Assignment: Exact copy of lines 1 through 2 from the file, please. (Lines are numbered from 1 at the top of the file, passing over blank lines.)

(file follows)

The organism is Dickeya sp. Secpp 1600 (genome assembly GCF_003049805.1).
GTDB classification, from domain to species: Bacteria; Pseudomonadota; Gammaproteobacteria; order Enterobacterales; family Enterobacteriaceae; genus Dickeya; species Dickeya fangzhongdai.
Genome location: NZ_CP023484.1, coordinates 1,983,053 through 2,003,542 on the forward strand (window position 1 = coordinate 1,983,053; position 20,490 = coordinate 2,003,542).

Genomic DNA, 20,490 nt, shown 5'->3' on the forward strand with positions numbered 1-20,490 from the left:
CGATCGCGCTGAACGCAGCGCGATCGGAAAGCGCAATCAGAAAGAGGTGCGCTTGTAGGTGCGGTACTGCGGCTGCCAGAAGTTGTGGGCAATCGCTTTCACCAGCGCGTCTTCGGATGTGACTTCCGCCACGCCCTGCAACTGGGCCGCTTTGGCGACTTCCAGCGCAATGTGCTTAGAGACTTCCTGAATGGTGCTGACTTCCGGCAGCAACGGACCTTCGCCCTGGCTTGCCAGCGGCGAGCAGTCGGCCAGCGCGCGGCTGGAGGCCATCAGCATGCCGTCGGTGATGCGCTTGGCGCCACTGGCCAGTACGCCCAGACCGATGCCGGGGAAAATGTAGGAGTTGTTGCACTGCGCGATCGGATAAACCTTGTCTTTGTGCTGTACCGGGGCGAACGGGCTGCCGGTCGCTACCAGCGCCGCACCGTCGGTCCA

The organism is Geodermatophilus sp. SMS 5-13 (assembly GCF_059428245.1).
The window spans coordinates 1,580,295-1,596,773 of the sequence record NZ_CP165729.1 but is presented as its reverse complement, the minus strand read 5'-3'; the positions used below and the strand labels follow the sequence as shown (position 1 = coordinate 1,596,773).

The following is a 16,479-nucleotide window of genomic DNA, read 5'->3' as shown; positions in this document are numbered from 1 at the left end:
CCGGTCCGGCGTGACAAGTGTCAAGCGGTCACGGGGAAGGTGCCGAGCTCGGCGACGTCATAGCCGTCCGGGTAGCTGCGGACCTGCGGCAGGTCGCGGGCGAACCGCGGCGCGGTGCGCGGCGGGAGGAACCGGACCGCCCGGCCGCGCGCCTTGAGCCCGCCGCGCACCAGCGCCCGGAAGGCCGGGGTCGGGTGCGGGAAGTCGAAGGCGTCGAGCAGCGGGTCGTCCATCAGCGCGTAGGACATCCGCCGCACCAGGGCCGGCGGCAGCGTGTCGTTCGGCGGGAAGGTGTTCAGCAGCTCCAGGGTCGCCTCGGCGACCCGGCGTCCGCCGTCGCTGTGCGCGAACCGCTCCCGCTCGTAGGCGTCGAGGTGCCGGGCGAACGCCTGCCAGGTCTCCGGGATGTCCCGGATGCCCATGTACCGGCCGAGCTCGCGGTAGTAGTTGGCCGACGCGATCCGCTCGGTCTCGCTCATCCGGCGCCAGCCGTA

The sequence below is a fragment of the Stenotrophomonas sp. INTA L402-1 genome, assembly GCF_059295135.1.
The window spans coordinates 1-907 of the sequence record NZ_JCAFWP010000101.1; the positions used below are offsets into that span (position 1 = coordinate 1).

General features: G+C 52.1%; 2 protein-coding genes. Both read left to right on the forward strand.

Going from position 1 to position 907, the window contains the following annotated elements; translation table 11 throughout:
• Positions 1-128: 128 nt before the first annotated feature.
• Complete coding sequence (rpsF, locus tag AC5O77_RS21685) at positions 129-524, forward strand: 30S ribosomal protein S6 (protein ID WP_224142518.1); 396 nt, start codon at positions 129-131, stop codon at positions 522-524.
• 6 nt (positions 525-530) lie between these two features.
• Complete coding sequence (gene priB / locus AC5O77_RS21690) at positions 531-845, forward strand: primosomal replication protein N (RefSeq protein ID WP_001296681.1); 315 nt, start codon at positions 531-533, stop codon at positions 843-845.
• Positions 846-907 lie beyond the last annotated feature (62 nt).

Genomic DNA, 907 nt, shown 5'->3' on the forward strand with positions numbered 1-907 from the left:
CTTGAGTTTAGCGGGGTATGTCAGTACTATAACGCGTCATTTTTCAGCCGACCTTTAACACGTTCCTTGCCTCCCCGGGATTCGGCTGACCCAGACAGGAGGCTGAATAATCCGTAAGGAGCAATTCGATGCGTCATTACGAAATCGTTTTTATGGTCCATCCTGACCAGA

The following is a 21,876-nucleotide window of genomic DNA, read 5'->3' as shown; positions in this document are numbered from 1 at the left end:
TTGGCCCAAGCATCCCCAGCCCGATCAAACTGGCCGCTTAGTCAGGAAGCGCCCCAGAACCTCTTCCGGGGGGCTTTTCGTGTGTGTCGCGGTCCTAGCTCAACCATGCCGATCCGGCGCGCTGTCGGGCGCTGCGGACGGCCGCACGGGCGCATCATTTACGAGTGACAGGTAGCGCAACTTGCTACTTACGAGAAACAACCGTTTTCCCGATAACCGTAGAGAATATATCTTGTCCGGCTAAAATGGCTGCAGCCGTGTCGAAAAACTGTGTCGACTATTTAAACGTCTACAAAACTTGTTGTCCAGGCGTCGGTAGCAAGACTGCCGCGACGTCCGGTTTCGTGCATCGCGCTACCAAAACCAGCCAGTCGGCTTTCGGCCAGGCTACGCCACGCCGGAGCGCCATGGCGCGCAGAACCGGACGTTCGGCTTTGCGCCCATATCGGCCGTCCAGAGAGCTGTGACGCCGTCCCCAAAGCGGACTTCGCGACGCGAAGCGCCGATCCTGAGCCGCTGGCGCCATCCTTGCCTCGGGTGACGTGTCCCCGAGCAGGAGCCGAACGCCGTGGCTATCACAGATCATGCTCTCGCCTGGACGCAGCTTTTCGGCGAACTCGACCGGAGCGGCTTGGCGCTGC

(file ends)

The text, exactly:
The organism is Dickeya sp. Secpp 1600 (genome assembly GCF_003049805.1).
GTDB classification, from domain to species: Bacteria; Pseudomonadota; Gammaproteobacteria; order Enterobacterales; family Enterobacteriaceae; genus Dickeya; species Dickeya fangzhongdai.